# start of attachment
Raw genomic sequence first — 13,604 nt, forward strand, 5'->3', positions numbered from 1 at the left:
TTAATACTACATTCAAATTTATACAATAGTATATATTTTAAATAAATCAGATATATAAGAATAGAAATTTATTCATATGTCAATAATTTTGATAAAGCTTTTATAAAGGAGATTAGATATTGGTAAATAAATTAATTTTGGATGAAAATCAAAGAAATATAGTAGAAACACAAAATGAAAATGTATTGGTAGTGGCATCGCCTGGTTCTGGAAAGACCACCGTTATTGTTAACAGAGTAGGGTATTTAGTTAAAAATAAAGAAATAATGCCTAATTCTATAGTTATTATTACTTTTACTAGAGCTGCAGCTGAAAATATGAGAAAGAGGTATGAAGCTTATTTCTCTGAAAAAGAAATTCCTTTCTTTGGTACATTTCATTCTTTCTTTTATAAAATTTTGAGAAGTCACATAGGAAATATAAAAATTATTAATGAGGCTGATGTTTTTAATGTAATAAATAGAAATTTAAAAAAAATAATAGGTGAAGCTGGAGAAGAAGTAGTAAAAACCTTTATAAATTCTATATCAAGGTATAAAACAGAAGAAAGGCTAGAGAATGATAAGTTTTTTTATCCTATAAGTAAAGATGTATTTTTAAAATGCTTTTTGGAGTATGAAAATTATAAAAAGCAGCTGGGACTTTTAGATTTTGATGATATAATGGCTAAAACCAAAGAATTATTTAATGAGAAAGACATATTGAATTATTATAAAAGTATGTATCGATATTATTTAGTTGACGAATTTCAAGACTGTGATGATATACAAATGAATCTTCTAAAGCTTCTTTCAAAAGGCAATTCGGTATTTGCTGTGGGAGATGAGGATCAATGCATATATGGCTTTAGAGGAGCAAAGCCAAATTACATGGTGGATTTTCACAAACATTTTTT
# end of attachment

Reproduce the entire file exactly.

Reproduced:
Raw genomic sequence first — 13,604 nt, forward strand, 5'->3', positions numbered from 1 at the left:
TTAATACTACATTCAAATTTATACAATAGTATATATTTTAAATAAATCAGATATATAAGAATAGAAATTTATTCATATGTCAATAATTTTGATAAAGCTTTTATAAAGGAGATTAGATATTGGTAAATAAATTAATTTTGGATGAAAATCAAAGAAATATAGTAGAAACACAAAATGAAAATGTATTGGTAGTGGCATCGCCTGGTTCTGGAAAGACCACCGTTATTGTTAACAGAGTAGGGTATTTAGTTAAAAATAAAGAAATAATGCCTAATTCTATAGTTATTATTACTTTTACTAGAGCTGCAGCTGAAAATATGAGAAAGAGGTATGAAGCTTATTTCTCTGAAAAAGAAATTCCTTTCTTTGGTACATTTCATTCTTTCTTTTATAAAATTTTGAGAAGTCACATAGGAAATATAAAAATTATTAATGAGGCTGATGTTTTTAATGTAATAAATAGAAATTTAAAAAAAATAATAGGTGAAGCTGGAGAAGAAGTAGTAAAAACCTTTATAAATTCTATATCAAGGTATAAAACAGAAGAAAGGCTAGAGAATGATAAGTTTTTTTATCCTATAAGTAAAGATGTATTTTTAAAATGCTTTTTGGAGTATGAAAATTATAAAAAGCAGCTGGGACTTTTAGATTTTGATGATATAATGGCTAAAACCAAAGAATTATTTAATGAGAAAGACATATTGAATTATTATAAAAGTATGTATCGATATTATTTAGTTGACGAATTTCAAGACTGTGATGATATACAAATGAATCTTCTAAAGCTTCTTTCAAAAGGCAATTCGGTATTTGCTGTGGGAGATGAGGATCAATGCATATATGGCTTTAGAGGAGCAAAGCCAAATTACATGGTGGATTTTCACAAACATTTTTT